The plenary lecture this morning was by Peter Bruce, from the University of St Andrews, over on the east coast of Scotland. His message was an appeal to chemists to open their minds in order to save the world from climate change. Free yourselves from thinking of the immediate applications, he said, and this challenge can be faced. “The chemistry to tackle this is still going to be fundamental chemistry,” he says. Chemists should forget the immediate technical challenges.
Stirring stuff. And he had some very good reasons for saying this. Bruce has spent many years looking at ion transport in polymer electrolytes, and along the way has invented a better way to probe the structure of these large crystalline polymers that are otherwise too large to get x-ray crystal structures of.
How can this help climate change? Well these fundamental chemistry advances have found their way into lithium batteries – the things that charge our laptops, mobile phones, as well as powering tiny implantable medical devices of the future.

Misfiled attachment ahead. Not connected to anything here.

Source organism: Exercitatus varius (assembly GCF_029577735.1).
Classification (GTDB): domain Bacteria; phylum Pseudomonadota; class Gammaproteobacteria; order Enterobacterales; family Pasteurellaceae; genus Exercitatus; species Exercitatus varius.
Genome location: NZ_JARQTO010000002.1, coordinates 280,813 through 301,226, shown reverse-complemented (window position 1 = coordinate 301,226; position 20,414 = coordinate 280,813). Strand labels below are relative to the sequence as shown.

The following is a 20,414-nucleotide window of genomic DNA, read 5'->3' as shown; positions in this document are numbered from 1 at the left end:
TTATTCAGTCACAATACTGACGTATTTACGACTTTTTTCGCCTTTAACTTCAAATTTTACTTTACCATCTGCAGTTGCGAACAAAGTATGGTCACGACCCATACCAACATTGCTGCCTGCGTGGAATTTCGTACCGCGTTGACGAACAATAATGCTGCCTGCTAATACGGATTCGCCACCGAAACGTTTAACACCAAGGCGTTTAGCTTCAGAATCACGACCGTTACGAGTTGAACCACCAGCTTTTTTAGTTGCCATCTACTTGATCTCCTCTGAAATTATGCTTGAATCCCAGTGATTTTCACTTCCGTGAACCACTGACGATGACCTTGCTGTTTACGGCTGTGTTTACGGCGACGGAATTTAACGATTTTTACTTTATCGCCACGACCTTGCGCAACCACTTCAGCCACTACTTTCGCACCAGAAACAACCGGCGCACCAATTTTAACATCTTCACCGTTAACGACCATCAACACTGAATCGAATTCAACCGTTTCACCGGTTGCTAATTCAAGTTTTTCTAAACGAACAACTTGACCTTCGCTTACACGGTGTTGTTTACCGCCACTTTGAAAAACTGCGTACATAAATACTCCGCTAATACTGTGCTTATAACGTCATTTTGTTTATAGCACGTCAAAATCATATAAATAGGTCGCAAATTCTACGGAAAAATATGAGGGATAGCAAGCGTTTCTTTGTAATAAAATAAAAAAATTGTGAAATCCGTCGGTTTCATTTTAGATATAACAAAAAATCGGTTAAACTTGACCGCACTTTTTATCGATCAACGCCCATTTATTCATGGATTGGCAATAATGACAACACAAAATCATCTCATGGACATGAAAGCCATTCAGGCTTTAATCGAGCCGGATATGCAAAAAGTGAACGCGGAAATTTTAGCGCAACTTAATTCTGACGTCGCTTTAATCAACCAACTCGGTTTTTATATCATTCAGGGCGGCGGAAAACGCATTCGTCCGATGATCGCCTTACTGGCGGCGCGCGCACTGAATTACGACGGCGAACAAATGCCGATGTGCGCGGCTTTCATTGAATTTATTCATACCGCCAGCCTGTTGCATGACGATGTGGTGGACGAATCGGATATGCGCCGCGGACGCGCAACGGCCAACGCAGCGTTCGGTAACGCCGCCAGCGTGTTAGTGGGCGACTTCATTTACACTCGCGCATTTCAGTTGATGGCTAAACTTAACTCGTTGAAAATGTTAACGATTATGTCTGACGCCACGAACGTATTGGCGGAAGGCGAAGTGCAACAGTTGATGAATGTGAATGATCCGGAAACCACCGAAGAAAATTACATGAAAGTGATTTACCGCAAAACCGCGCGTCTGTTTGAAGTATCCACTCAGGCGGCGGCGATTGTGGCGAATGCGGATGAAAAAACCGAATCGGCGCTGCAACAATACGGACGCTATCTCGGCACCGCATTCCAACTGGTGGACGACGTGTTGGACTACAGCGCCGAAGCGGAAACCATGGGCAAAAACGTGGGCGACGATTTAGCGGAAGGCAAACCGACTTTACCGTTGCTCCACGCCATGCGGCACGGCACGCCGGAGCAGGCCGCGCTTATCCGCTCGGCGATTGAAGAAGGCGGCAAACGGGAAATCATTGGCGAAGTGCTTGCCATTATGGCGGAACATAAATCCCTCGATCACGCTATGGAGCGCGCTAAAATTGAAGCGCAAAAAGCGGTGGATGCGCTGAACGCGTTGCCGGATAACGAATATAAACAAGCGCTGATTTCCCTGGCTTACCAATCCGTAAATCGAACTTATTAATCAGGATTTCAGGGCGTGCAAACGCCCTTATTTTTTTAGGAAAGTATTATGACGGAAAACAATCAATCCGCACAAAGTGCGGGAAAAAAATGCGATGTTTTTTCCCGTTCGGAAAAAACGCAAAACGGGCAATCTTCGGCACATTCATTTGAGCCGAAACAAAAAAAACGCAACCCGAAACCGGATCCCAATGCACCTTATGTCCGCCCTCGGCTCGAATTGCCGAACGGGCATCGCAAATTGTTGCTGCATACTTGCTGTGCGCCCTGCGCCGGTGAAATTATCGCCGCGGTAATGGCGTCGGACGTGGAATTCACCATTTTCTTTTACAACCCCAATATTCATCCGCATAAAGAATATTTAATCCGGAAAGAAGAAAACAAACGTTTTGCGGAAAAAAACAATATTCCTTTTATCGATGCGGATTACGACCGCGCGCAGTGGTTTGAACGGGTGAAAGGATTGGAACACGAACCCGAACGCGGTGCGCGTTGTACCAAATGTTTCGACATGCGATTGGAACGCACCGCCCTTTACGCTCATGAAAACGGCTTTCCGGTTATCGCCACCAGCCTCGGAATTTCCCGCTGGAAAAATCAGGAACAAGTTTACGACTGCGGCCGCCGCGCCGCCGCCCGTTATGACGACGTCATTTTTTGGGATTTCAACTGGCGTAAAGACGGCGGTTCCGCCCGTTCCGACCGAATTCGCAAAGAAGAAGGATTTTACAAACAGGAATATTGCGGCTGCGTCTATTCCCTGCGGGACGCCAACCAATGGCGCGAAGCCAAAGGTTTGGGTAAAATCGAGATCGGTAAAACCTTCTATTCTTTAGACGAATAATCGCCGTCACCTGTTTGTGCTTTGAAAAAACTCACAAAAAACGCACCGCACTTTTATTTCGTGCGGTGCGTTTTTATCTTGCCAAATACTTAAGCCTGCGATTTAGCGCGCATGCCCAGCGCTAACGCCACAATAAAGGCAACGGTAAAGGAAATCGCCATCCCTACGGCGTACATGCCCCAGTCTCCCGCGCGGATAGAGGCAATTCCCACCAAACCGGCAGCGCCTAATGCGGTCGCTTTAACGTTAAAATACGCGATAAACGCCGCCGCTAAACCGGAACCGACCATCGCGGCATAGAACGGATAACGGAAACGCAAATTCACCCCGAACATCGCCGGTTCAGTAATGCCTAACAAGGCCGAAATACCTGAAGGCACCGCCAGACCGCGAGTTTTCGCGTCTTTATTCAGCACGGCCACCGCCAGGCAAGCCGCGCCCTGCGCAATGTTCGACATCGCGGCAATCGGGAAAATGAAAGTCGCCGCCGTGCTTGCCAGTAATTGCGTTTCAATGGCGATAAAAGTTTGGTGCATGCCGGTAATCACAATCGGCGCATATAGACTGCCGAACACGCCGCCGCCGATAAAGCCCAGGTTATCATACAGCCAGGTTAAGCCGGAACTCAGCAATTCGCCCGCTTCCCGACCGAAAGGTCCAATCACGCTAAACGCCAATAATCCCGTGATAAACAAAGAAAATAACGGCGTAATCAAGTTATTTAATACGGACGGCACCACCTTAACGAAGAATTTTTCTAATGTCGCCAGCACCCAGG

Bruce is now looking at ways that might – eventually – make the charging and recharging process of batteries much much faster. This process involves lithium ions moving from one material to another. They travel one way when the battery is being used, and when it’s plugged in again to recharge, they hop back over from whence they came. As many of you will know, this can take hours.
Bruce’s work on solid crystalline polymer electrolytes could help. But to understand how these materials work their molecular-scale structure needs to be understood. The problem has been getting single crystals to do crystallography on. So Bruce developed a powder diffraction technique that worked a treat.
He’s also spent a lot of time investigating why and how these crystalline polymers can conduct. The reason is that ions in crystalline polymers hop, which is very different to the way floppy non-crystalline systems work, he says. The conductivities they show are way too low for industry, he says, but doesn’t much care. “Scientifically it opens up new avenues,” he said. And curiosity has led his group to investigate other metals in the same group of the periodic table as lithium.
Next is the challenge of making the energy density of the materials better. To try and get a ten-fold improvement in energy, Bruce has developed a lithium-air battery, where oxygen from air reacts to start the ion motion. It’s a neat idea, and you never know, it could work.